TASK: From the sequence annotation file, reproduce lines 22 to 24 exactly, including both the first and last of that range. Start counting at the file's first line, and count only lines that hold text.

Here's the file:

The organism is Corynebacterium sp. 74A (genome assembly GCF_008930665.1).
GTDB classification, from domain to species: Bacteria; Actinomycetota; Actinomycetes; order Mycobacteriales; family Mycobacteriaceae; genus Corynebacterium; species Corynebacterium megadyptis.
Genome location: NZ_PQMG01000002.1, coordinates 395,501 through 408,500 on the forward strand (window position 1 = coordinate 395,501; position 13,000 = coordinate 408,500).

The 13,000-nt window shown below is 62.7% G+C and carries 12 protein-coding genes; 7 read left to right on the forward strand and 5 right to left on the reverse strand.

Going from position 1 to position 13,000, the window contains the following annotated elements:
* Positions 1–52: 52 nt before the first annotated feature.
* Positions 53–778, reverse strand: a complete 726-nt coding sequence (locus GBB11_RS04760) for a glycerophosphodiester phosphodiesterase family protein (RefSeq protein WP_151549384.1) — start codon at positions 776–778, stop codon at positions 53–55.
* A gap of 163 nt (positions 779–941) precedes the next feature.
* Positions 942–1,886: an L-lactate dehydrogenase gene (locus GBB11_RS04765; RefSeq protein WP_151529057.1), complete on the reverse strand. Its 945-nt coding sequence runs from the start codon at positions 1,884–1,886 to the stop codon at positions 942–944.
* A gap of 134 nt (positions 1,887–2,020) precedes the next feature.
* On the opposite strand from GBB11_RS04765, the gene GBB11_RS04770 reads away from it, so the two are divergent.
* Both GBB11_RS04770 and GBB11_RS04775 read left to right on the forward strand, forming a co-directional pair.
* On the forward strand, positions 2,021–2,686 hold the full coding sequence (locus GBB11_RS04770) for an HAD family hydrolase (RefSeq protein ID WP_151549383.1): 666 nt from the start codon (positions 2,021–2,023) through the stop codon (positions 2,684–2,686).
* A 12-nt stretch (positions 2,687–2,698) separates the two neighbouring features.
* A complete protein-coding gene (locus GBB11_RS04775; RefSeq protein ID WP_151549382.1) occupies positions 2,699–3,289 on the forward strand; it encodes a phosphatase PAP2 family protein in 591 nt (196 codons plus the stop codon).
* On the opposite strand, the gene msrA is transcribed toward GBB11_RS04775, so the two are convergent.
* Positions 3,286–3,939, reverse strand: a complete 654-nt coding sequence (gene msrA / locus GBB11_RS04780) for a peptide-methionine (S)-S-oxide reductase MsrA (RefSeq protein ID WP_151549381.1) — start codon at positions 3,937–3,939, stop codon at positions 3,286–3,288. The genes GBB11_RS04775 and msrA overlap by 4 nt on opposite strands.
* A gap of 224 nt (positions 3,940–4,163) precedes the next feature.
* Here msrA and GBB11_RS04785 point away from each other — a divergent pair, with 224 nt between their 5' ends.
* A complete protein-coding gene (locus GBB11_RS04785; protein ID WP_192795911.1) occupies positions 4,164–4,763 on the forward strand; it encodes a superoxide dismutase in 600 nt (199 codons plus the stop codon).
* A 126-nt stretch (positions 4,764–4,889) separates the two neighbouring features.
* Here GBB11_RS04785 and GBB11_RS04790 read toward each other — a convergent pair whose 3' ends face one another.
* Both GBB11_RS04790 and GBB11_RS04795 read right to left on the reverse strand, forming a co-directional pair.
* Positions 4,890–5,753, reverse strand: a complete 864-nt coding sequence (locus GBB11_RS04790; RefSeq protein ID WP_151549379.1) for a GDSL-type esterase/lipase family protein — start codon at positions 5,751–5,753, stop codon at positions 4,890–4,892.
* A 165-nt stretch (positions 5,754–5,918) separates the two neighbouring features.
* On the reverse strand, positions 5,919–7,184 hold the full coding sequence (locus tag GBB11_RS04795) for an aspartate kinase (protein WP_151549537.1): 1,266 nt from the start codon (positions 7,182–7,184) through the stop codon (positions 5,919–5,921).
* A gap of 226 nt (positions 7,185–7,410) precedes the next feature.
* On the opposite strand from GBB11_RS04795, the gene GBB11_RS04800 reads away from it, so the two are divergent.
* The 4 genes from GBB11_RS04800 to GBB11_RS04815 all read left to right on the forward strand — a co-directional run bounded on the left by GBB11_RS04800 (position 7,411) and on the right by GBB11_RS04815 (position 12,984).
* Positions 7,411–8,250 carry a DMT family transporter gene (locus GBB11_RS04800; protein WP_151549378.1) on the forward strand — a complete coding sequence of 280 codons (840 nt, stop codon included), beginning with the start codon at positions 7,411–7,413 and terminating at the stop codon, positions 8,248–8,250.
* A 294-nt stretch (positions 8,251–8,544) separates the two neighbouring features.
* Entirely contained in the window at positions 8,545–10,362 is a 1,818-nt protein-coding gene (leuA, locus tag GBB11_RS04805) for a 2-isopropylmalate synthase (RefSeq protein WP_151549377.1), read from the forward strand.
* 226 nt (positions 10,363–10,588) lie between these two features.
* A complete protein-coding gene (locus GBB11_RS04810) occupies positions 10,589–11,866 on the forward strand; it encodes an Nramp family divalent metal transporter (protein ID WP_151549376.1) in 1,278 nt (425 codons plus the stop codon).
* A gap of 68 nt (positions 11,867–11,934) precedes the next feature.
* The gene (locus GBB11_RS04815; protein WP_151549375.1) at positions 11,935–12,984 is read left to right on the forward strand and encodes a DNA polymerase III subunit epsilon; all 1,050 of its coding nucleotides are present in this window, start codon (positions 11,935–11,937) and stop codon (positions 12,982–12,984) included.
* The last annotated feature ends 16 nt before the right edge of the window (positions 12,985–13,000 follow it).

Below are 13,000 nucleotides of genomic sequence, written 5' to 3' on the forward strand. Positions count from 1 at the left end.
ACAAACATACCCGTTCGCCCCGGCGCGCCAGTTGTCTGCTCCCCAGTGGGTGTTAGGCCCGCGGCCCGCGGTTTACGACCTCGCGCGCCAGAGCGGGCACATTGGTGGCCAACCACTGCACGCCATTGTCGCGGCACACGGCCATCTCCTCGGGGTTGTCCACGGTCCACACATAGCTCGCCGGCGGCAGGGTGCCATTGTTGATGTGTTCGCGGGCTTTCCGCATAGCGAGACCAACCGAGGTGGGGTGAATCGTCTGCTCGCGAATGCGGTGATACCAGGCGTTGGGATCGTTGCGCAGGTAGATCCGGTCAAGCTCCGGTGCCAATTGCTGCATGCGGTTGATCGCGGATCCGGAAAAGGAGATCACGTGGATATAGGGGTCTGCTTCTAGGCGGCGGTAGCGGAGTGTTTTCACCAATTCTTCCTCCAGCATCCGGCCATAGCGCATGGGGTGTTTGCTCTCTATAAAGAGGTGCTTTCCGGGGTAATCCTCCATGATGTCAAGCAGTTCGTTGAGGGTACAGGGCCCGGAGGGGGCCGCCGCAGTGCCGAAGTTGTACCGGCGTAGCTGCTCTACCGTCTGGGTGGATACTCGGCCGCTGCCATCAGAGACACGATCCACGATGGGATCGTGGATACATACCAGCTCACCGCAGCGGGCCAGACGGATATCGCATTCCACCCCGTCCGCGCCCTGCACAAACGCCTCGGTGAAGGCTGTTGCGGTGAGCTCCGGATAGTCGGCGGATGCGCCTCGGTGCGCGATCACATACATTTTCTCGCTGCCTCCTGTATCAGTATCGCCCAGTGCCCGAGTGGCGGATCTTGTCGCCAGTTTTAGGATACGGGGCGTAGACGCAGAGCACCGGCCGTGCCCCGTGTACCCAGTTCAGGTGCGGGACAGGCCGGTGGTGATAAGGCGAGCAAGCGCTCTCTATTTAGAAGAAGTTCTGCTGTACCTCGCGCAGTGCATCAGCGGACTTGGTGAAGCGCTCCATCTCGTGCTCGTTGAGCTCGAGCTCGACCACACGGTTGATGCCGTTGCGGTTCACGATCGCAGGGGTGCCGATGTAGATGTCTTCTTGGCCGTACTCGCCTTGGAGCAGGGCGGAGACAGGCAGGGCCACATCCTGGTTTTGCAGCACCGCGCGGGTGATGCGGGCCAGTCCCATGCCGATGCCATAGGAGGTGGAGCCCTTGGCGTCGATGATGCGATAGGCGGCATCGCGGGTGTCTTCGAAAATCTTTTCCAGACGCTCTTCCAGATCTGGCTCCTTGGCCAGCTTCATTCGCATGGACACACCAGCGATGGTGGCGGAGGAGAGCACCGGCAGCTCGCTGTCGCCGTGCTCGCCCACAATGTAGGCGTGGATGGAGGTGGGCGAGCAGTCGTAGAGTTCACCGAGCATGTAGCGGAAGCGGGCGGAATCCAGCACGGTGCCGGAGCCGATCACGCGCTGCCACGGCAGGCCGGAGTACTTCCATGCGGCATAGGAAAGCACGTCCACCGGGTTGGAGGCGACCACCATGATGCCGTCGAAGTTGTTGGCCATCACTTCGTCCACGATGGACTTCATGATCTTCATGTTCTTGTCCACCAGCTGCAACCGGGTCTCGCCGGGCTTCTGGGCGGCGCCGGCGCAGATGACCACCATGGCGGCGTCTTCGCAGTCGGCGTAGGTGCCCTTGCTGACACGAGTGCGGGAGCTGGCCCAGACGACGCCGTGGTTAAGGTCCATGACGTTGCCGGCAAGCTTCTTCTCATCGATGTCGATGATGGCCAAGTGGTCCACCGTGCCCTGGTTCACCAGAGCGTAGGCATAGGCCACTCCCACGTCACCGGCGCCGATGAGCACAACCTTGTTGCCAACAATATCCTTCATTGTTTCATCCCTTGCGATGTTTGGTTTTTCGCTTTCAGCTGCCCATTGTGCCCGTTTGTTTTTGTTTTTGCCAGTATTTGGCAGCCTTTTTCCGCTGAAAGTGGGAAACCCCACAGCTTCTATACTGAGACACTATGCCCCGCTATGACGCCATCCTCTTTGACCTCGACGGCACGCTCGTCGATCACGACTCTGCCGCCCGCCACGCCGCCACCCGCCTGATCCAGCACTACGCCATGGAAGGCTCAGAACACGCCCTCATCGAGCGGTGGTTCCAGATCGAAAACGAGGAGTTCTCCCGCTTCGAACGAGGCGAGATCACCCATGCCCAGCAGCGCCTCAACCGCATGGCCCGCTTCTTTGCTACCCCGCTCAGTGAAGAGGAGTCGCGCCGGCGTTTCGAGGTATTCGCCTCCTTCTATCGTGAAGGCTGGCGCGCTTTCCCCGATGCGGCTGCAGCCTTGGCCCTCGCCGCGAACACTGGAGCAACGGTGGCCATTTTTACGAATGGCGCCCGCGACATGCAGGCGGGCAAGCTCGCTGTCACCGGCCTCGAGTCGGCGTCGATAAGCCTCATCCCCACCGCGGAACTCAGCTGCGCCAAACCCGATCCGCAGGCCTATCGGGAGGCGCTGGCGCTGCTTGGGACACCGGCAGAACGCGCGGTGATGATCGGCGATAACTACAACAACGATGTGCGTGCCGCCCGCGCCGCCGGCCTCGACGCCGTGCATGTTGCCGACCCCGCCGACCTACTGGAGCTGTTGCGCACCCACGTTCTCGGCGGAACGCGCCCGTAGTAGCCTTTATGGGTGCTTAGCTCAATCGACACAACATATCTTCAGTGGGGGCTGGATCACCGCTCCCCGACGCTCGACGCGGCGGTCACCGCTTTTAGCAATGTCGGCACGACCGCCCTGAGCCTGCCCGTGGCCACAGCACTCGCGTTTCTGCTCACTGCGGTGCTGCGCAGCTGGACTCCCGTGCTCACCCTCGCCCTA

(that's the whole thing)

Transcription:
* Here GBB11_RS04785 and GBB11_RS04790 read toward each other — a convergent pair whose 3' ends face one another.
* Both GBB11_RS04790 and GBB11_RS04795 read right to left on the reverse strand, forming a co-directional pair.
* Positions 4,890–5,753, reverse strand: a complete 864-nt coding sequence (locus GBB11_RS04790; RefSeq protein ID WP_151549379.1) for a GDSL-type esterase/lipase family protein — start codon at positions 5,751–5,753, stop codon at positions 4,890–4,892.